Croydon council is seeking extra funding from the Government because of the "unsustainable" costs of Universal Credit.

Last year council gave a total of £2m in emergency rent money to families on benefits who would otherwise have risked losing their homes – by next March that figure is set to be £3.1m.

Now the Councillor Alison Butler has written to ask the Secretary of State in charge of Universal Credit for extra money.

In her letter to MP David Gauke, Ms Butler said: "Clearing each Croydon resident’s arrears costs £800 more this year because Universal Credit has caused higher rent debts through its six-week payment delay.

"Croydon has helped 494 more customers than last year – an 84 per cent rise. Of these 494, 370 are on Universal Credit.

"From April to August this year the council made 958 extra DHP awards, up from 529 for the same period last year.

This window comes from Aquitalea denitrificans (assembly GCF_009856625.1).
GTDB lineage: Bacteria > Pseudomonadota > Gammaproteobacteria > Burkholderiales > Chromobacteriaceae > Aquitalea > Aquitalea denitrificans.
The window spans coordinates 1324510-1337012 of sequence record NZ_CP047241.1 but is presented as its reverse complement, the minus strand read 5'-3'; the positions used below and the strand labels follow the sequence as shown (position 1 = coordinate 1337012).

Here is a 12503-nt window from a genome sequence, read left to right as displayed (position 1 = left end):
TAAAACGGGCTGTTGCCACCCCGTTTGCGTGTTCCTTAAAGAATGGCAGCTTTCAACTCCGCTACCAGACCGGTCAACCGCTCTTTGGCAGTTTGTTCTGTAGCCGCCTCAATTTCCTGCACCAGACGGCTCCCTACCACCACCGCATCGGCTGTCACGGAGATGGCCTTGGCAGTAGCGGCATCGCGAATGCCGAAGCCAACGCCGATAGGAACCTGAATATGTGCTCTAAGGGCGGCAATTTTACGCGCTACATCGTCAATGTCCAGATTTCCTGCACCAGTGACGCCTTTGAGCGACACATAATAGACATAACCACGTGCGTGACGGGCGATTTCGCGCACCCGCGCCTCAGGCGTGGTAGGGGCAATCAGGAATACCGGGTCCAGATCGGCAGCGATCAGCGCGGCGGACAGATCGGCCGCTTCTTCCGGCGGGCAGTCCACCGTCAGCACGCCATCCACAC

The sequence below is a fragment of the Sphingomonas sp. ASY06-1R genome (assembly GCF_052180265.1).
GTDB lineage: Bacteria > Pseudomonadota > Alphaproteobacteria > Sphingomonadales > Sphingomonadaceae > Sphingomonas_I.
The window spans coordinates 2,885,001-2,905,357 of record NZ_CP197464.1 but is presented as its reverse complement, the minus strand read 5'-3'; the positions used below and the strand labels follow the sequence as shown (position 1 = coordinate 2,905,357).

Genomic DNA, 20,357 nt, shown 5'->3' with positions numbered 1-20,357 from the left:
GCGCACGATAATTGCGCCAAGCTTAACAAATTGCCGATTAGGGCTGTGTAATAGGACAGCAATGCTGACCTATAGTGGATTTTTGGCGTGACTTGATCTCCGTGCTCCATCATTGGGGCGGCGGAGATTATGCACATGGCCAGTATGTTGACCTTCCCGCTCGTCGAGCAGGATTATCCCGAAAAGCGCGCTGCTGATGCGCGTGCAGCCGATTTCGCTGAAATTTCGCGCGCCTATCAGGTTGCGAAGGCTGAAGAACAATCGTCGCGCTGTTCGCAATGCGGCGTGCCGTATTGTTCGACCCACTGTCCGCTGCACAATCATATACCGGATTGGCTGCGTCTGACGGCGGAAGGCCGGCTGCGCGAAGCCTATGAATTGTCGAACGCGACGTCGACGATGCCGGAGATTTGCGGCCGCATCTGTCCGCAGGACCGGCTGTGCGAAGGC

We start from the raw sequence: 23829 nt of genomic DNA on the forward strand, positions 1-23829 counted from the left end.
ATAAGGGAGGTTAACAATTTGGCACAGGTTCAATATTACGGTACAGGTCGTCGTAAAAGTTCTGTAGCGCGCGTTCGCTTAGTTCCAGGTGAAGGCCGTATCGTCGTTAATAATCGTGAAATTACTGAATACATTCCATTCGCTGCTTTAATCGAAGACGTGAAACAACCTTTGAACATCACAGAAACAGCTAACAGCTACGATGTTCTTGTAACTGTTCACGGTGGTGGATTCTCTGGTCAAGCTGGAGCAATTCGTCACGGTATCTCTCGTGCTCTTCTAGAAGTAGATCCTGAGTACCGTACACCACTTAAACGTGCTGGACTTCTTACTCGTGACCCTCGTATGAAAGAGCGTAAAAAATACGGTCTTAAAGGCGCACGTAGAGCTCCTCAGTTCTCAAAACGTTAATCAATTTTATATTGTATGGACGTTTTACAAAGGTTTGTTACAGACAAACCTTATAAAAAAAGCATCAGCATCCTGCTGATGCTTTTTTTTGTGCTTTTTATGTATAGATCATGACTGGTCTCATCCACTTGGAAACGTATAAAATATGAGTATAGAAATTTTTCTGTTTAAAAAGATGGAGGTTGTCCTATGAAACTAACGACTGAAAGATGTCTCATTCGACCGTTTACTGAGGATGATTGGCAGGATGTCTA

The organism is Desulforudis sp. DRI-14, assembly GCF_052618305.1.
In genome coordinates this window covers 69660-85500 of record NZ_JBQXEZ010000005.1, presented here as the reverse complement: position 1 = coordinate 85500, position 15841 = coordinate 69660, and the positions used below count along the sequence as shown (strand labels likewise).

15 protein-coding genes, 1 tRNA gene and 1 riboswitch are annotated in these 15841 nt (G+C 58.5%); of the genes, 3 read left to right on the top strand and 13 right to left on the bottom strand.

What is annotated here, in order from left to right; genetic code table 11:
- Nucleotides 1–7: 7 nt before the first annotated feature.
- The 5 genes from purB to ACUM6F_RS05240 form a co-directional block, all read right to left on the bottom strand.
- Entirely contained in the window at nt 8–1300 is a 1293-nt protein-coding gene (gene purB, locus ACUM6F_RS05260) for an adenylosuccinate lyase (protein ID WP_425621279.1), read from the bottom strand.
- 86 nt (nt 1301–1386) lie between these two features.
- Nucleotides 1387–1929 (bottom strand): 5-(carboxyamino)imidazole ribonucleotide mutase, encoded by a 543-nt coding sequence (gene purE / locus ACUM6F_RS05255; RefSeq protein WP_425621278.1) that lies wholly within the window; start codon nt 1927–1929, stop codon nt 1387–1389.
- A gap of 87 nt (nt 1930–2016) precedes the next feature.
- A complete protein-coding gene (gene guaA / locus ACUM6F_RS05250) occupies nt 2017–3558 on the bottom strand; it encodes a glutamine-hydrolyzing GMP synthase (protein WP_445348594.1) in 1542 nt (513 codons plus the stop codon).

"Croydon has 1,782 residents on Universal Credit living in temporary accommodation with unpaid rent totalling over £2.5m."

In 2016-17, the Department for Work and Pensions gave £1.5m towards helping struggling Croydon families and the council topped that up with £500,000 from its own reserves. For 2017/2018, the DWP contribution rose to £1.7m, while the council’s rose to £1.4m.

Ms Butler said: “For the last three years we have had to contribute additional money to the discretionary housing payments fund and this year we have an unprecedented pressure as a direct result of the roll out of Universal Credit.

"Therefore we are requesting a further DHP funding release from Government to help us to minimise the impact on our residents.

“Without this extra DHP support, Croydon Council’s costs will continue to increase at an unsustainable rate. This would both affect the vital support we give Croydon residents at risk of homelessness and further highlight the flaws requiring urgent fixing in the Universal Credit policy.”